The reported shutter speed information refers to the use of the mechanical shutter. Yet, some cameras only have an electronic shutter, while others have an electronic shutter in addition to a mechanical one. In fact, the A6500 is one of those camera that have an additional electronic shutter, which makes completely silent shooting possible. However, this mode is less suitable for photographing moving objects (risk of rolling shutter) or shooting under artificial light sources (risk of flickering).
The Canon M50 has an intervalometer built-in. This enables the photographer to capture time lapse sequences, such as flower blooming, a sunset or moon rise, without purchasing an external camera trigger and related software.
The M50 writes its imaging data to SDXC cards, while the A6500 uses SDXC or Memory Stick PRO Duo cards. Both cameras can use UHS-I cards, which provide for Ultra High Speed data transfer of up to 104 MB/s.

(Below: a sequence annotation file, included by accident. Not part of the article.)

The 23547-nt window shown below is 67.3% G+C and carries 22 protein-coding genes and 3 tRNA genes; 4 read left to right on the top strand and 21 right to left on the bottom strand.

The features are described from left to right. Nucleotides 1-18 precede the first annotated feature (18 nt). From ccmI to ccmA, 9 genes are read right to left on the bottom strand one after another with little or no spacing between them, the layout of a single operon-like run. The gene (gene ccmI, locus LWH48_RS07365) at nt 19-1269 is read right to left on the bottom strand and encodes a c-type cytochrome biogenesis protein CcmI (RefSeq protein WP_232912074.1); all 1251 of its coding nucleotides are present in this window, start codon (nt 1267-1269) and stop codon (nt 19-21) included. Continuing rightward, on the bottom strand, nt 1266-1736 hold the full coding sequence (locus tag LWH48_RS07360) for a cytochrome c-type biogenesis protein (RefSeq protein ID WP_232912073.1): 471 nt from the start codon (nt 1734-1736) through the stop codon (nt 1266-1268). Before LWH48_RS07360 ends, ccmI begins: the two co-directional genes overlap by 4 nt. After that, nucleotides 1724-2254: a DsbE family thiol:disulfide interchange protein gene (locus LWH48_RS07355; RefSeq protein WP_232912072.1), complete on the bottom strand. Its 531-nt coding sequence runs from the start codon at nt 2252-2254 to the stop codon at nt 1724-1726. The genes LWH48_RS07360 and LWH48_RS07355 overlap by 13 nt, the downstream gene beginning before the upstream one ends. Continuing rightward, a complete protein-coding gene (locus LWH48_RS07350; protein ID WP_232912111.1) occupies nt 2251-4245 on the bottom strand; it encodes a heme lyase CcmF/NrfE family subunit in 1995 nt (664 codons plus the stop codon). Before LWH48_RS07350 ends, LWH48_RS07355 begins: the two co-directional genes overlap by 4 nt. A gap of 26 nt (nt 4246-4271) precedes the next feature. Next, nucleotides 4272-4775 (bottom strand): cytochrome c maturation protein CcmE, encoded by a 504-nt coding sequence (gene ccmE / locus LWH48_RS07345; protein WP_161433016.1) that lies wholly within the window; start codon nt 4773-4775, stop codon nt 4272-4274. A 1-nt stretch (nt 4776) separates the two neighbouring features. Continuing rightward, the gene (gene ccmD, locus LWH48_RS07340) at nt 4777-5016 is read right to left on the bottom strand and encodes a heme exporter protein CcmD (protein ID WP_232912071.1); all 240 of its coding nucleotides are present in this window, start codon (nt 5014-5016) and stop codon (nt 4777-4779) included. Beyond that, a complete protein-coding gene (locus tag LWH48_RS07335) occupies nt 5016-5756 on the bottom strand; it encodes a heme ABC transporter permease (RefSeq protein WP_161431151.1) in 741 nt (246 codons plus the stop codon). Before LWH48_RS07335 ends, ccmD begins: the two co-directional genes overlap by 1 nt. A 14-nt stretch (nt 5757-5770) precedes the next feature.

For some imaging applications, the extent to which a camera can communicate with its environment can be an important aspect in the camera decision process. The table below provides an overview of the connectivity of the Canon EOS M50 and Sony Alpha A6500 and, in particular, the interfaces the cameras (and selected comparators) provide for accessory control and data transfer.
Mic / Speaker
|1.||Canon M50||Y||stereo / mono||Y||-||micro||2.0||Y||-||Y|
|2.||Sony A6500||Y||stereo / mono||Y||-||micro||2.0||Y||Y||-|
|3.||Canon M50 Mark II||Y||stereo / mono||Y||-||micro||2.0||Y||-||Y|
|4.||Canon G5 X Mark II||-||stereo / mono||-||-||micro||3.1||Y||-||Y|
|5.||Canon M6 Mark II||Y||stereo / mono||Y||-||micro||2.0||Y||-||Y|
|6.||Canon 77D||Y||stereo / mono||Y||-||mini||2.0||Y||Y||Y|
|7.||Canon M6||Y||stereo / mono||Y||-||mini||2.0||Y||Y||Y|
|8.||Canon M100||-||stereo / mono||-||-||micro||2.0||Y||Y||Y|
|9.||Canon M5||Y||stereo / mono||Y||-||mini||2.0||Y||Y||Y|
|10.||Canon G5 X||Y||stereo / mono||-||-||mini||2.0||Y||Y||-|
|11.||Canon M3||Y||stereo / mono||Y||-||mini||2.0||Y||Y||-|
|12.||Fujifilm X-E3||Y||stereo / mono||Y||-||micro||2.0||Y||-||Y|
|13.||Olympus PEN-F||Y||stereo / mono||-||-||micro||2.0||Y||-||-|
|14.||Panasonic GX8||Y||stereo / mono||Y||-||micro||2.0||Y||Y||-|
|15.||Sony A6600||Y||stereo / mono||Y||Y||YES||2.0||Y||Y||Y|
|16.||Sony A6300||Y||stereo / mono||Y||-||micro||2.0||Y||Y||-|
|17.||Sony A7||Y||stereo / mono||Y||Y||micro||2.0||Y||Y||-|